When we go to a contest, or just out test flying, we take all of the support equipment, and hopefully all of the pieces of the models we intend to fly. We often leave behind the most important item. SAFETY!!
There are an infinite number of things that we do that are potentially dangerous. Here are just a few that come to mind. All could be a disaster. I'm sure that all of you could add to the list.
1. Leaving a container
of thinner or acetone open with a brush in it to clean the brush.
2. Using a soldering iron or small torch near the above or near our containers of dope or glue.
3. Using a grinder without safety glasses.
4. Using a grinder near our open solvent container.
5. Putting solvent soaked or oily rags in the trash.
6. Painting or doping with poor or no ventilation.
7. Holding a piece of metal with our hand while drilling a hole on the drill press.
8. Getting CA glue where it was NOT intended to go.
9. Spray-painting indoors, especially with a gas hot water heater in the same space.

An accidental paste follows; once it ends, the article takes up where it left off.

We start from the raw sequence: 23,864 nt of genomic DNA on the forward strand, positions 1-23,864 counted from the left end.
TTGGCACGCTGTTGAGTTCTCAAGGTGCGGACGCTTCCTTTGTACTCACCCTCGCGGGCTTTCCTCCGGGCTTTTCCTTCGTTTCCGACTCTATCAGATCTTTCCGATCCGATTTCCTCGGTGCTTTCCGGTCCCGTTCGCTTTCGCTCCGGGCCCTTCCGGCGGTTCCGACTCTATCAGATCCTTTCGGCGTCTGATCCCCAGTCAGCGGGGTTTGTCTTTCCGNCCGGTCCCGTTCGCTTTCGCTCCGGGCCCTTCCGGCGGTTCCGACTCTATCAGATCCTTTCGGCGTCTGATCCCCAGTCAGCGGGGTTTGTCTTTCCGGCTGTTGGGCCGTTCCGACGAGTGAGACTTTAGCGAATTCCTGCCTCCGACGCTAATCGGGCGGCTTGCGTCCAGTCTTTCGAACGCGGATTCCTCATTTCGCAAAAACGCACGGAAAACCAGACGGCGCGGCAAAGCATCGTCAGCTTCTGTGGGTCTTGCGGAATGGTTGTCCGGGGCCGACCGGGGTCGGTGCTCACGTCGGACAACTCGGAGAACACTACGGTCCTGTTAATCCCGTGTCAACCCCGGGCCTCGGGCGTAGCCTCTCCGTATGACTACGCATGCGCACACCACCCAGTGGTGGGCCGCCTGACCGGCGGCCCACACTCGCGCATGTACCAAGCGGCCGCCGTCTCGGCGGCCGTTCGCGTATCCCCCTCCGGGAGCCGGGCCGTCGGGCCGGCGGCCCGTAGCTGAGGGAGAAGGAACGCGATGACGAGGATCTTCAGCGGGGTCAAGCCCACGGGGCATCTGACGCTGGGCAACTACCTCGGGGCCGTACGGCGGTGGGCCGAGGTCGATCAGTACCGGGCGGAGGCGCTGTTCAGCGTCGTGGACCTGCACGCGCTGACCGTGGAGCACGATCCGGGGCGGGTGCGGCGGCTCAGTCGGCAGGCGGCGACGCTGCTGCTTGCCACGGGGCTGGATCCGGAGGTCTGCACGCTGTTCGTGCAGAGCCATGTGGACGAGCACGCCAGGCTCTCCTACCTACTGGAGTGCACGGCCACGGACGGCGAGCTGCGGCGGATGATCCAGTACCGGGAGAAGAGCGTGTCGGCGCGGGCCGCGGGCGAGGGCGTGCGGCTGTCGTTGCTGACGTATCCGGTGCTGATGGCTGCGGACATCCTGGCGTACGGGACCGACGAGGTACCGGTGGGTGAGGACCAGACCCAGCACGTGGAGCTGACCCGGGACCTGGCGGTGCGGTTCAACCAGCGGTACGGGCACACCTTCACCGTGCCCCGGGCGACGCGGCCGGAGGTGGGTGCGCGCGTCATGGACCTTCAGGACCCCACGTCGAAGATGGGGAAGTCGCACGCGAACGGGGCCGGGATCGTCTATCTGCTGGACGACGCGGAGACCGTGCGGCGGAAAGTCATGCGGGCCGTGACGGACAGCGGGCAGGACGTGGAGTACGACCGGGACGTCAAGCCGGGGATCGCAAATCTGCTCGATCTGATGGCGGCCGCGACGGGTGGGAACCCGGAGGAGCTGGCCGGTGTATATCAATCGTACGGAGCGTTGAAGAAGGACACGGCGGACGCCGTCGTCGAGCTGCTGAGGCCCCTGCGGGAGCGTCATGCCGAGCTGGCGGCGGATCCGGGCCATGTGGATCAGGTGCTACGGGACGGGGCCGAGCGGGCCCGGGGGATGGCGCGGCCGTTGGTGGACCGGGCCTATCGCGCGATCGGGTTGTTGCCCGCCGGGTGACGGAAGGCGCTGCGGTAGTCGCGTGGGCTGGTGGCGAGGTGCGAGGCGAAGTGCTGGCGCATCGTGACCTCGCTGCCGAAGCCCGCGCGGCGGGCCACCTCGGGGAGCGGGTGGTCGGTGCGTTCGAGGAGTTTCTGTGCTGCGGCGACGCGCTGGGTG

10. Not having a serviceable fire extinguisher of the correct type near your workbench.
Traveling to the flying site:
1. Placing model parts
in the vehicle that block your view out of the rear of the vehicle.
2. Leaving items that can fly forward in a sudden stop un-tethered.
3. Carrying fuel in the same box with starting battery and tools. Especially bad if battery terminals and tools are open so that tool could short battery and set fuel on fire.
4. Motorcycle trailer with no safety chains attached to tow vehicle.
5. Motorcycle trailer with poorly working lights.
6. Low pressure in trailer tires.
7. Poorly maintained trailer wheel bearings.
8. No spare tire or no jack or lug wrench.
Now that we have survived the workshop and the trip to the field what could possibly go wrong.
Flying site safety failures.
1. Setting up to fly without
being on flight line that is correct distance from vehicles or spectators.
2. Using damaged propeller rather than quit flying.
3. Poor management of glow plug wire while cranking engine.
4. Winding large rubber model with poorly anchored stooge.
5. No ear protection when running high rpm engine.
6. Riding chase bike through crowd.
7. Riding chase bike while looking up at plane and not observing other traffic or obstructions.
8. Failure to give power model propellers and surging engines their due safety consideration.
Two last items:
1. Failure to point out
a safety problem to another flyer, or failure to accept safety criticism openly.
2. Failure of the CD to enforce all safety aspects of flying.
Fly Safe and don't forget
to sign-up at least one new member this year.
See you on the flight line.